Introduction | Ken Burns: The Dust Bowl

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The Dust Bowl was a decade-long natural catastrophe of biblical proportions, and the worst man-made ecological disaster in American history. It is the classic tale of humans pushing too hard on nature and nature pushing back, during a period of economic boom and bust in the 1920s and 1930s.

Erica Smithwick Chat

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Meet Dr. Erica Smithwick in this video from WPSU Penn State’s “Women in Science Profiles” (WiSci Files). Erica is Associate Professor of Geography at Penn State University, where she studies “wicked problems” related to ecology, biodiversity and climate change. In this video, Erica talks about her love of trees, her world travels and more with producer Cheraine Stanford and students from WPSU's viewing area in a live Q&A. This resource is part of the Women in Science Profiles Collection. 

Coming Outta Queensbridge: Nas and Hip Hop

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In this video from Finding Your Roots, host Henry Louis Gates Jr. interviews acclaimed rapper Nas. The clip demonstrates how the hip-hop scene in New York City’s Queensbridge housing projects influenced the artist as a young man. 

Pollution | Crash Course Ecology

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Hank talks about the last major way humans are impacting the environment: pollution. Pollution takes many forms - from the simplest piece of litter to the more complex endocrine distruptors - and ultimately, humans are responsible for it all.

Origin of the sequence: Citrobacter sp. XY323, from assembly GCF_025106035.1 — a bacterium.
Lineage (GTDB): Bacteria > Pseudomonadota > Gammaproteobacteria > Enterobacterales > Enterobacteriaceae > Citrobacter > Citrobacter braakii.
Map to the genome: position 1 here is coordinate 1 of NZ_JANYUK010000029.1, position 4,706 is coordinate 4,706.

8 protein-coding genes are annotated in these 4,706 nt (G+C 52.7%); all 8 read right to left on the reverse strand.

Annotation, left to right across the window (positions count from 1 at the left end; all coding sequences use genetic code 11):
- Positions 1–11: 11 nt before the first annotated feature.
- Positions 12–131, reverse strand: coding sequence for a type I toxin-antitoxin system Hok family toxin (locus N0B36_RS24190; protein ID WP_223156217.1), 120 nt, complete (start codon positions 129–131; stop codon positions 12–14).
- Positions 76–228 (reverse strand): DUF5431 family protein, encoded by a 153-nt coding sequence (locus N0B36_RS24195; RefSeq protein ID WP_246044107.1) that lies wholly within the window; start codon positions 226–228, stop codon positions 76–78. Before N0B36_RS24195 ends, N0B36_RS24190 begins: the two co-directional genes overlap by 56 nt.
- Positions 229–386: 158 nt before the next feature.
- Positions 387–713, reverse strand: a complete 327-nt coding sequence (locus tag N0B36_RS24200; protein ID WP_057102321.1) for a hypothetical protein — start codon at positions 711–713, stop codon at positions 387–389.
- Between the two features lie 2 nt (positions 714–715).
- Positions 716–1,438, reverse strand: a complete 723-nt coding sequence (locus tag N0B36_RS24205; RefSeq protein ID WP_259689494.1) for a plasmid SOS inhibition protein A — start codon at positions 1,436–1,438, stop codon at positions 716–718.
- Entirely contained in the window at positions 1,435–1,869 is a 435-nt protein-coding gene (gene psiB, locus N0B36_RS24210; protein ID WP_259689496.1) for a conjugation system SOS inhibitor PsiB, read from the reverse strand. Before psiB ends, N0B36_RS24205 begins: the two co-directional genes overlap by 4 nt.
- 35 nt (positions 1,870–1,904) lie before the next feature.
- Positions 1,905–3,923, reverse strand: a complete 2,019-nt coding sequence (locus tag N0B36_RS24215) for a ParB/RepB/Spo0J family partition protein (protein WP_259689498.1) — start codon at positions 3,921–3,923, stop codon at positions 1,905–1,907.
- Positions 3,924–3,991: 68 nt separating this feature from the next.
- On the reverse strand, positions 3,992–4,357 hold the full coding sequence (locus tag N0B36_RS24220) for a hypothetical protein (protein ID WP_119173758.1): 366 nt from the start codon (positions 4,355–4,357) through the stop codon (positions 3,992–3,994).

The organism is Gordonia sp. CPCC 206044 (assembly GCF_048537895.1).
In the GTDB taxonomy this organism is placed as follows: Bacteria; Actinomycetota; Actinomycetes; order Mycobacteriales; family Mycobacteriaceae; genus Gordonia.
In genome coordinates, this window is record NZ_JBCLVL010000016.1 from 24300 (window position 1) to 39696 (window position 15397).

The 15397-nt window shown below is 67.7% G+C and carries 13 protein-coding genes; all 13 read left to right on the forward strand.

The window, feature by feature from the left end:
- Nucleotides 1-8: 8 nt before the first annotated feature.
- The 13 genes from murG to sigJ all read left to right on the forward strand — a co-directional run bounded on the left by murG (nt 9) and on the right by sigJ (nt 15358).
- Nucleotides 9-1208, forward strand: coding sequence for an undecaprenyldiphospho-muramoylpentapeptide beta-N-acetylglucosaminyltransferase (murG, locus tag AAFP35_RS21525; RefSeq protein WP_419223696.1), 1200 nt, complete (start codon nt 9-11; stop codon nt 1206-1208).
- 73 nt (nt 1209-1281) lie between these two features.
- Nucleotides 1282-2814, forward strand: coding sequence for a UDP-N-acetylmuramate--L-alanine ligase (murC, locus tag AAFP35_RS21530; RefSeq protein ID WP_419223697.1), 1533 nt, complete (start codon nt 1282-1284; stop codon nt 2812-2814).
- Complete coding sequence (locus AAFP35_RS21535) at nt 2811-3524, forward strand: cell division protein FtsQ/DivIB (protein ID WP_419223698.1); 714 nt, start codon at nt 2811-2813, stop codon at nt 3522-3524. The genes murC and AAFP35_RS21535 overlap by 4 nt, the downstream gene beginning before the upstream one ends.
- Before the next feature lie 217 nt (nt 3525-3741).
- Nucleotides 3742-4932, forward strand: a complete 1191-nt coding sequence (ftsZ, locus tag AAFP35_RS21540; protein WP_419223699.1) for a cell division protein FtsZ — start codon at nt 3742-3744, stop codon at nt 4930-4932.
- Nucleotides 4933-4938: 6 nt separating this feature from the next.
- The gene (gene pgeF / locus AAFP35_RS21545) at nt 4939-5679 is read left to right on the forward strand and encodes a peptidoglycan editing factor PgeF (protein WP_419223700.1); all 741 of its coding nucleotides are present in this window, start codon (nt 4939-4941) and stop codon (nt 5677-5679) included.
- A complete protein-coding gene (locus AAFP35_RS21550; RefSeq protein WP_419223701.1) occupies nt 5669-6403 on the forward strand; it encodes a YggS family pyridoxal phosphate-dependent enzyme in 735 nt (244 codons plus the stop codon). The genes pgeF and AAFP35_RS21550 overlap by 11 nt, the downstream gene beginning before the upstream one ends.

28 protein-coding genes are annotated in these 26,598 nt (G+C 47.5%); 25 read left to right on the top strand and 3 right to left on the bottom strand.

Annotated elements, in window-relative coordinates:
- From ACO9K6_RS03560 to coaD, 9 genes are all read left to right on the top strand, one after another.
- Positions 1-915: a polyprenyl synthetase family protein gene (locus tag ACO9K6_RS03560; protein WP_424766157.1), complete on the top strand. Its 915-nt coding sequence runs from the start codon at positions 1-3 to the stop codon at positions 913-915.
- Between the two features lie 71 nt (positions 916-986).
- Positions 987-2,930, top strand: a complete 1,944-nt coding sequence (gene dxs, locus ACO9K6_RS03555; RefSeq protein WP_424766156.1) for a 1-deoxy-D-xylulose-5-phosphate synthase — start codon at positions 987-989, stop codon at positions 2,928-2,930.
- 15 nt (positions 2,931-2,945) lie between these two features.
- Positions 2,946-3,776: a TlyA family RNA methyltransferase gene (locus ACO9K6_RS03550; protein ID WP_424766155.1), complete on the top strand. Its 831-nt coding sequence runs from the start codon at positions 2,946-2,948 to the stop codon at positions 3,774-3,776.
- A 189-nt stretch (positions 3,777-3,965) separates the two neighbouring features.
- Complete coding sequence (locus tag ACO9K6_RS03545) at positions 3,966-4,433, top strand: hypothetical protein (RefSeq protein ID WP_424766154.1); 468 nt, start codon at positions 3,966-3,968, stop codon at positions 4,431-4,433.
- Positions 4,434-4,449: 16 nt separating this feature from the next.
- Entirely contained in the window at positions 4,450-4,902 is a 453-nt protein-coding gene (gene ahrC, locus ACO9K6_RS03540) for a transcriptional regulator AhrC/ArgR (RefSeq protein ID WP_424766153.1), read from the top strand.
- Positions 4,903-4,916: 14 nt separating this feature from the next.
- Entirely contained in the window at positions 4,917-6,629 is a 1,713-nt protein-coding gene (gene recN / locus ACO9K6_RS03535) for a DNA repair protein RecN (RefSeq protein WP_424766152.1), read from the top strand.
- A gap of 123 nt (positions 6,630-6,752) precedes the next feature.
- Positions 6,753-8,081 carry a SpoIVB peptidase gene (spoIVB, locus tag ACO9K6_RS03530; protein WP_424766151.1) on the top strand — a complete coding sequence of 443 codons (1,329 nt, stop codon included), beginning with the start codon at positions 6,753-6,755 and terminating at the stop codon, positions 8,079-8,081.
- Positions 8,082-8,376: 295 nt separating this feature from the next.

Fernan Lake Invasion | Idaho Science Journal

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For more than 100 days a year, Fernan Lake falls under health warnings because of toxic blue-green algae blooms. Resident Marc Andrews says you could see the lake turning color. “It’s starting to look more like pea soup instead of water.” Lake managers and residents turned to scientists from the MILES project at the University of Idaho to help them understand what was happening.

Virtual Field Trip Video: View from a Canoe | Nature Works Everywhere

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Take your students on a virtual field trip led by Tsimka Martin of the Tla-o-qui-aht First Nation, to explore this beautiful landscape that stretches from Washington State to Canada’s Coastal British Columbia to Southeast Alaska, and find out how nature and people are interconnected. Find a teacher's guide here to accompany this field trip. 

5 Human Impacts on the Environment | Crash Course Ecology

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Hank gives the run down on the top five ways humans are negatively impacting the environment and having detrimental effects on the valuable ecosystem services which a healthy biosphere provides.